NTSB says no cause found yet for Boeing 787 battery fireon January 24, 2013 @ 12:06 pm (Updated: 5:03 pm - 1/24/13 )
At a news briefing in Washington, D.C. Thursday updating the progress of their investigation, NTSB Chair Deborah Hersman called the incident "a very serious air safety concern."
Hersman said investigators have found signs of fire, short circuiting and what is called "thermal runaway" or overcharging of the lithium ion batteries in their initial probe of the fire that caused an emergency evacuation at Boston's Logan Airport Jan. 7.
But Hersman said there are no definitive signs yet of a cause. Investigators from the NTSB, Boeing, the FAA and Japan's aviation authority are all taking part in the investigation of that fire, and another incident involving an ANA Dreamliner that caused an emergency landing. She said they are "very early" in their investigation.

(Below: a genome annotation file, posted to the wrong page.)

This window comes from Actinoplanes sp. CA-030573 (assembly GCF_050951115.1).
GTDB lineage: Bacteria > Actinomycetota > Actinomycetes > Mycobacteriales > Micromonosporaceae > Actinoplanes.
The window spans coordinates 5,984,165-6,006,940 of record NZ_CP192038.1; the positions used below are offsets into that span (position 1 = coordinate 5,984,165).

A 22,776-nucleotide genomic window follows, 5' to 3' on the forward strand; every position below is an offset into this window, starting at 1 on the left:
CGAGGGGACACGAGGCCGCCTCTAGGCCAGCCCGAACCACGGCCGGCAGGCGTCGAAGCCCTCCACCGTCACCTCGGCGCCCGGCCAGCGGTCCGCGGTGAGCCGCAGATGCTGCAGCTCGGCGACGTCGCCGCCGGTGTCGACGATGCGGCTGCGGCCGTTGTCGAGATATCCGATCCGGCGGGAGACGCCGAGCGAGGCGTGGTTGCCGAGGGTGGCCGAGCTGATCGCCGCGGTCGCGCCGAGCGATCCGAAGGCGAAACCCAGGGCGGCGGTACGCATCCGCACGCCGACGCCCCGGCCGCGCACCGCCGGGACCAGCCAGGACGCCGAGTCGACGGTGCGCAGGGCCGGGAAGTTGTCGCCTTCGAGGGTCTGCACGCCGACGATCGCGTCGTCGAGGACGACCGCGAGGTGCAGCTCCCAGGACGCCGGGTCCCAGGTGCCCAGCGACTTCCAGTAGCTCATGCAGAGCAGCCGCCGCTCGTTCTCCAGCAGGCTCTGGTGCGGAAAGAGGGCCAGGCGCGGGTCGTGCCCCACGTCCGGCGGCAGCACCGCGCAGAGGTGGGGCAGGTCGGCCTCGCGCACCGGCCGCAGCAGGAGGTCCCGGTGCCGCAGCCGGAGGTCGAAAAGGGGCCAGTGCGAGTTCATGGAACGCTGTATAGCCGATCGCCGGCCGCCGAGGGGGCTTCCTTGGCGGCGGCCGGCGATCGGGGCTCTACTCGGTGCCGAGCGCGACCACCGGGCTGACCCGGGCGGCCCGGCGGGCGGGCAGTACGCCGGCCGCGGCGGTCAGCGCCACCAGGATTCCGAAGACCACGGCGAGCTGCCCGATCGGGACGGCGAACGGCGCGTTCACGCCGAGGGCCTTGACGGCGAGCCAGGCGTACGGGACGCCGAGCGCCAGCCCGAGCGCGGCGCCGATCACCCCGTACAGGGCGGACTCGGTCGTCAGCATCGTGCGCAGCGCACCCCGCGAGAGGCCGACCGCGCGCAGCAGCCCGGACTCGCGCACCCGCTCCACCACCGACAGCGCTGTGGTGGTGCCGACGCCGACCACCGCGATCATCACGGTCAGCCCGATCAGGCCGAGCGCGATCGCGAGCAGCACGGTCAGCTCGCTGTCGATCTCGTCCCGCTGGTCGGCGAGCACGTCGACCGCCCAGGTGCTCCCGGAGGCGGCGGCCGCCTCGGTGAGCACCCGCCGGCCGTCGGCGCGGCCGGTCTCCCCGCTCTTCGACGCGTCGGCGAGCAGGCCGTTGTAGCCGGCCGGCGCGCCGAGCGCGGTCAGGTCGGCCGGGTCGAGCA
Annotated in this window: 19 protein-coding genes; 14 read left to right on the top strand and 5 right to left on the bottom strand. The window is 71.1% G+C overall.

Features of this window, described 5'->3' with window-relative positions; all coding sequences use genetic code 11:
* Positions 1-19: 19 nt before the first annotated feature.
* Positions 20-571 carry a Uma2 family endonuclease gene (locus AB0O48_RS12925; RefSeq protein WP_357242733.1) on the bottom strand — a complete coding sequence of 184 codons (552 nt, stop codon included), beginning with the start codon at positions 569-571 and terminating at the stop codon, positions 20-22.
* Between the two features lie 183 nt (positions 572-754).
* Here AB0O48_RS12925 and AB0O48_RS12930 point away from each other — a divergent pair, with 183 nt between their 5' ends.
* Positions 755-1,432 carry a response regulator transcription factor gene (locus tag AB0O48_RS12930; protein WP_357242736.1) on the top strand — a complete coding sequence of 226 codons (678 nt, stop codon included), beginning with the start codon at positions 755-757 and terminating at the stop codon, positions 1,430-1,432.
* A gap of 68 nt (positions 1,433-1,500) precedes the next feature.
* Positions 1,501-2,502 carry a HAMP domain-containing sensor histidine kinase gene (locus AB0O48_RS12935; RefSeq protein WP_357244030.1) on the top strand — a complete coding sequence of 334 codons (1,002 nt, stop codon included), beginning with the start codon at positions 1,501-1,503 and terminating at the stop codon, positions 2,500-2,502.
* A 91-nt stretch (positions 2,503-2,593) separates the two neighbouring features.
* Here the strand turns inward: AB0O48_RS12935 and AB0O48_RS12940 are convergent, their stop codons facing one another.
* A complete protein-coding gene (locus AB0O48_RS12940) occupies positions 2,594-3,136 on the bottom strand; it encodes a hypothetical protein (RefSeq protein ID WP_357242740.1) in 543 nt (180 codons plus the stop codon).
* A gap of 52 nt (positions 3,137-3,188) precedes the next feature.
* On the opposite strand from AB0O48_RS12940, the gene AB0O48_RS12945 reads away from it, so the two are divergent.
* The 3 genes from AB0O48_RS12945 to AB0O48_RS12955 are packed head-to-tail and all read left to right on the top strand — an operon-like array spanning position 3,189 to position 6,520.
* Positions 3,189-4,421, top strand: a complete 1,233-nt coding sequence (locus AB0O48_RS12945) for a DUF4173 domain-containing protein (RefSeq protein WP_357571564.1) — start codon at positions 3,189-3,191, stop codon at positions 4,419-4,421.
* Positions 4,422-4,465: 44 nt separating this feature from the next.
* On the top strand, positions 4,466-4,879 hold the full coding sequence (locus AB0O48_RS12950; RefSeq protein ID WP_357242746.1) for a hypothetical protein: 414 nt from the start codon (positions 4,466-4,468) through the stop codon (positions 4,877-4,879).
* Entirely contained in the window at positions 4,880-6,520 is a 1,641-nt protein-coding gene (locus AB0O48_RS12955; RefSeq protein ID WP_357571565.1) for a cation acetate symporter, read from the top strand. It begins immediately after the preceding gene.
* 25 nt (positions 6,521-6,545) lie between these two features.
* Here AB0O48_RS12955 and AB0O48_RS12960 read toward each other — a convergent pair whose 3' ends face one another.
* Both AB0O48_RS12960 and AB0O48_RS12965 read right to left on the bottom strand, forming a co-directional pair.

"We have to understand why this battery led to fire when there were so many protections," Hersman said.
Hersman said while the NTSB is investigating the cause, it will ultimately be up to the FAA and aviation officials around the world to determine when the 787 can safely return to service. Analysts say it's likely the fleet of 50 will remain grounded for the foreseeable future.
"We do not expect to see fire events on an airplane. This is a very serious air safety event," Hersman said.
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